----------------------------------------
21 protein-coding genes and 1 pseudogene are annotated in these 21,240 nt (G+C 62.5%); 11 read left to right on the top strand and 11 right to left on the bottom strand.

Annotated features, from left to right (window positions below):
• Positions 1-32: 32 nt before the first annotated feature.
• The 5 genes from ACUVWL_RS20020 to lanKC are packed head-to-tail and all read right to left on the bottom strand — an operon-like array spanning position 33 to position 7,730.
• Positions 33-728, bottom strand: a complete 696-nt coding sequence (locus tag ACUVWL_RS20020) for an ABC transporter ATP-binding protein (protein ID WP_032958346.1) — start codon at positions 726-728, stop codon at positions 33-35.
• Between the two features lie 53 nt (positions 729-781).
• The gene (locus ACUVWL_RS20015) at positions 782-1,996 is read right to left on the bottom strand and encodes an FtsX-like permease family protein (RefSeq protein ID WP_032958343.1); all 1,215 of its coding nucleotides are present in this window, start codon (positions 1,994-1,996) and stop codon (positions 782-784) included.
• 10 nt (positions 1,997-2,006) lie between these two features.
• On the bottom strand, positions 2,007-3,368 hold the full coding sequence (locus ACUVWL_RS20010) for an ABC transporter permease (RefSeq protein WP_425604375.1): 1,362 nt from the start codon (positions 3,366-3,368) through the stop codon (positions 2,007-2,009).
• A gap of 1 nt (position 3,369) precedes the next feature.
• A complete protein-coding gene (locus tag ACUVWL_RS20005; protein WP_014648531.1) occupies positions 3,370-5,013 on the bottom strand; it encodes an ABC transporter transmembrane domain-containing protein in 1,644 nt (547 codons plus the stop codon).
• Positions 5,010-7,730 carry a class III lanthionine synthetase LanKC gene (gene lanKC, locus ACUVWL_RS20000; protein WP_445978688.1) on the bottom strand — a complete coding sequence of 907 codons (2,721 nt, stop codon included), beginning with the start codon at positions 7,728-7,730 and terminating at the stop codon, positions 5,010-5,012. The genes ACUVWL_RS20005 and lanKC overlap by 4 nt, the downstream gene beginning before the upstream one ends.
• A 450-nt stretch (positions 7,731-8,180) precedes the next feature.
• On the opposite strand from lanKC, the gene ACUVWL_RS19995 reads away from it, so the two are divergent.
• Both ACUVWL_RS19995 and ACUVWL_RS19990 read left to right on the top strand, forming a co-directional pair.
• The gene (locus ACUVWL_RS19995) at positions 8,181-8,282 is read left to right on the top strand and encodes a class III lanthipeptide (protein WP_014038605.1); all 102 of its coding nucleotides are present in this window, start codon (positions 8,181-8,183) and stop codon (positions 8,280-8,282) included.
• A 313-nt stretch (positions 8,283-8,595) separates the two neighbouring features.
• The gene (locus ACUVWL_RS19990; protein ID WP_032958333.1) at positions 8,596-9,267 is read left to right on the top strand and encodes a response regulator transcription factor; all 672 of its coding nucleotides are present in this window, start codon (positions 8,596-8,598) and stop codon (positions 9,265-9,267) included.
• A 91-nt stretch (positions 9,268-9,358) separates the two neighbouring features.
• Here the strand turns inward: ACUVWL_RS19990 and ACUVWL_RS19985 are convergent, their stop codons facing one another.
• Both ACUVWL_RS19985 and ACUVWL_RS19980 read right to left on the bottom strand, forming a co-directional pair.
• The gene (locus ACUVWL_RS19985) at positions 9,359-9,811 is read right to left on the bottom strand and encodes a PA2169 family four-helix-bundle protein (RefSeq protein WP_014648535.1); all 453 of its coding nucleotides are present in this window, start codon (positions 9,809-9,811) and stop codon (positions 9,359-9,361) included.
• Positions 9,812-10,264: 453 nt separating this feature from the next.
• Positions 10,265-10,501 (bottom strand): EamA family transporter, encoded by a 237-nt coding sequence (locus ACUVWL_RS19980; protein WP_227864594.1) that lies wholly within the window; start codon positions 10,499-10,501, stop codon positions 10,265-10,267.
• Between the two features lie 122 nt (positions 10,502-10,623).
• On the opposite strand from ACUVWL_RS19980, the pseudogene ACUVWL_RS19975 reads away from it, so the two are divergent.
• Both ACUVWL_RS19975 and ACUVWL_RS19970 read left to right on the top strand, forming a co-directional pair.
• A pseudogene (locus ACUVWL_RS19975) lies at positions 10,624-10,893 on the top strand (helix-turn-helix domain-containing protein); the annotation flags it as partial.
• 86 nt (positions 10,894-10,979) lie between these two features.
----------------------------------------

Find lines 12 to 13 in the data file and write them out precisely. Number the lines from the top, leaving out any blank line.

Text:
• Positions 5,010-7,730 carry a class III lanthionine synthetase LanKC gene (gene lanKC, locus ACUVWL_RS20000; protein WP_445978688.1) on the bottom strand — a complete coding sequence of 907 codons (2,721 nt, stop codon included), beginning with the start codon at positions 7,728-7,730 and terminating at the stop codon, positions 5,010-5,012. The genes ACUVWL_RS20005 and lanKC overlap by 4 nt, the downstream gene beginning before the upstream one ends.
• A 450-nt stretch (positions 7,731-8,180) precedes the next feature.